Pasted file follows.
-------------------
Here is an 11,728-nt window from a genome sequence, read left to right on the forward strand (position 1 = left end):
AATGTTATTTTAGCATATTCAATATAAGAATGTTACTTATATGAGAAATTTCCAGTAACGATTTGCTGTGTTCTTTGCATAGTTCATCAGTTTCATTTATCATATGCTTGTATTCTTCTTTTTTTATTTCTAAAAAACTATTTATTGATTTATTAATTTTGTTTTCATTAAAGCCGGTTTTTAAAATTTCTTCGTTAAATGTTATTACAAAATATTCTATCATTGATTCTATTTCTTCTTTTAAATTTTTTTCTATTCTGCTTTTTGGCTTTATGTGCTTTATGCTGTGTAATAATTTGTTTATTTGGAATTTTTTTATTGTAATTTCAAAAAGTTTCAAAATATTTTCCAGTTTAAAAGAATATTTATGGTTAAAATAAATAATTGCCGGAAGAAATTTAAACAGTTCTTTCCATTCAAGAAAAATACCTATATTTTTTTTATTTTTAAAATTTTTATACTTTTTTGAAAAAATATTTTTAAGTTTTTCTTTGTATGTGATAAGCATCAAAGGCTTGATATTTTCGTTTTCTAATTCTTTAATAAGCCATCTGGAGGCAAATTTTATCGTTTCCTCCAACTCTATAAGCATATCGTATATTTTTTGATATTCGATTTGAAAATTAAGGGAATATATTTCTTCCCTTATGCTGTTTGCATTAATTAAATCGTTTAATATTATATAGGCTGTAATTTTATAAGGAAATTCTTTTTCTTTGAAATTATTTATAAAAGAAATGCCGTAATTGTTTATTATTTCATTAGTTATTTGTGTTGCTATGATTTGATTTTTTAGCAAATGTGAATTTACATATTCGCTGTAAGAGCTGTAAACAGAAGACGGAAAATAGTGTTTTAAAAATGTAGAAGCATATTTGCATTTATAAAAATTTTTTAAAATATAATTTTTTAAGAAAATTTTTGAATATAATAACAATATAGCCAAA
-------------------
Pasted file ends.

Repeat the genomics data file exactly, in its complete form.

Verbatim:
Here is an 11,728-nt window from a genome sequence, read left to right on the forward strand (position 1 = left end):
AATGTTATTTTAGCATATTCAATATAAGAATGTTACTTATATGAGAAATTTCCAGTAACGATTTGCTGTGTTCTTTGCATAGTTCATCAGTTTCATTTATCATATGCTTGTATTCTTCTTTTTTTATTTCTAAAAAACTATTTATTGATTTATTAATTTTGTTTTCATTAAAGCCGGTTTTTAAAATTTCTTCGTTAAATGTTATTACAAAATATTCTATCATTGATTCTATTTCTTCTTTTAAATTTTTTTCTATTCTGCTTTTTGGCTTTATGTGCTTTATGCTGTGTAATAATTTGTTTATTTGGAATTTTTTTATTGTAATTTCAAAAAGTTTCAAAATATTTTCCAGTTTAAAAGAATATTTATGGTTAAAATAAATAATTGCCGGAAGAAATTTAAACAGTTCTTTCCATTCAAGAAAAATACCTATATTTTTTTTATTTTTAAAATTTTTATACTTTTTTGAAAAAATATTTTTAAGTTTTTCTTTGTATGTGATAAGCATCAAAGGCTTGATATTTTCGTTTTCTAATTCTTTAATAAGCCATCTGGAGGCAAATTTTATCGTTTCCTCCAACTCTATAAGCATATCGTATATTTTTTGATATTCGATTTGAAAATTAAGGGAATATATTTCTTCCCTTATGCTGTTTGCATTAATTAAATCGTTTAATATTATATAGGCTGTAATTTTATAAGGAAATTCTTTTTCTTTGAAATTATTTATAAAAGAAATGCCGTAATTGTTTATTATTTCATTAGTTATTTGTGTTGCTATGATTTGATTTTTTAGCAAATGTGAATTTACATATTCGCTGTAAGAGCTGTAAACAGAAGACGGAAAATAGTGTTTTAAAAATGTAGAAGCATATTTGCATTTATAAAAATTTTTTAAAATATAATTTTTTAAGAAAATTTTTGAATATAATAACAATATAGCCAAA